The Penguins have been looking for another center since the departure of Nick Bonino in free agency this summer, so them being interested in him makes sense.
“There’s been some speculation as to who might be available as to players who aren’t and Matt Duchene probably isn’t a great fit financially for the Pittsburgh Penguins,” Dreger said during the Insider Trading segment. “But Alex Galchenyuk from the Montreal Canadiens, his name has surfaced. We shouldn’t be overly surprised by that, again given the fact that more often than not Galchenyuk seems to be in the doghouse there and given the play of the Montreal Canadiens as of late, perhaps there’s a fit there that could make some sense.”
Galchenyuk has been as enigmatic of a player as we’ve seen in the NHL over the last few seasons. Two years ago, he scored 30 goals for Montreal. Last season, he was top 10 in league scoring when he suffered a knee injury in Los Angeles. When he returned to the lineup, he clearly wasn’t the same player.
Things haven’t been rosy under head coach Claude Julien, either. During lasts year’s playoffs, The 23-year-old found himself as the fourth line left winger. He finished the postseason with three assists in six games.
To say that Galchenyuk’s been in the dog house under Julien would be an understatement (most of the time, he fully deserves to be there).
It hasn’t gotten much better this year. After a slow start, he found himself back on the fourth line. But with the Canadiens struggling out of the gate, Julien decided to put Galchenyuk, Max Pacioretty and Jonathan Drouin together against the Kings on Wednesday night. The line didn’t produce any offense, but Galchenyuk seemed to be a little more engaged than he had been in previous games.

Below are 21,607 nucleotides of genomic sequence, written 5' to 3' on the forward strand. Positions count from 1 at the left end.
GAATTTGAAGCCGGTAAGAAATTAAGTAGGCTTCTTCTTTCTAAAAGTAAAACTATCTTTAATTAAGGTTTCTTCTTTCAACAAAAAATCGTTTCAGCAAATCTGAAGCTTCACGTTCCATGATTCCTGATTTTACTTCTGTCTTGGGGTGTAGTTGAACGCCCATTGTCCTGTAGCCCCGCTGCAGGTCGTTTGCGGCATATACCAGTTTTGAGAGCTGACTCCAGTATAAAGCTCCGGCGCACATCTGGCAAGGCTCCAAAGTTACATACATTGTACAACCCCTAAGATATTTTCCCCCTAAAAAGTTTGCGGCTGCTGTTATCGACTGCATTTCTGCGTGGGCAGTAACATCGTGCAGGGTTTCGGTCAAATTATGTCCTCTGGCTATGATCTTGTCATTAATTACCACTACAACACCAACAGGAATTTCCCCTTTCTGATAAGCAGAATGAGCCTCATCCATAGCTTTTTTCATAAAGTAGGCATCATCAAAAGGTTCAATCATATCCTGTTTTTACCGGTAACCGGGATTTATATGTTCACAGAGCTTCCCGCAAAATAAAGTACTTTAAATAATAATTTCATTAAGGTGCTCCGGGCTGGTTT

As inconsistent as he’s been, there’s no denying that he’s a rare talent. When he’s playing well, you’ll notice his vision, quick hands and his quick release. He’ll never be an excellent two-way player, but other teams may be willing to put up with his defensive shortcomings more than Montreal has been willing to.
So, what does Pittsburgh have that Montreal could use?
Realistically, we know that the Penguins have a bunch of untouchables (Sidney Crosby, Evgeni Malkin, Phil Kessel, Kris Letang and Matt Murray aren’t going anywhere). They still have other pieces that could be used to get Galchenyuk out of Montreal.
First, the Canadiens would either have to hold on to some of his $4.9 million cap hit, or they’d need to take salary back because Pittsburgh only has $2 million in cap space.
Secondly, Montreal could use a puck-moving defenseman and/or more offense. Would the Pens be willing to sacrifice a blue liner like Olli Maatta to add another center? That’s what it might take to get a deal done.
But again, Montreal isn’t exactly loaded with offensive talent. Can they really trade one of their best offensive weapons without getting a forward back? GM Marc Bergevin is in a tough spot (mainly because he put himself there).
Would Pens GM Jim Rutherford be willing to make Jake Guentzel available, too? He’s been solid for the Pens and his entry-level contract comes with a cap hit of just $734, 167, which makes him even more valuable to the defending Stanley Cup champions.
It’ll be interesting to see how this all unfolds. The longer Montreal’s struggles last, the more likely they are to want to shake things up.
Galchenyuk has his issues, but he seems like the perfect buy-low candidate right now.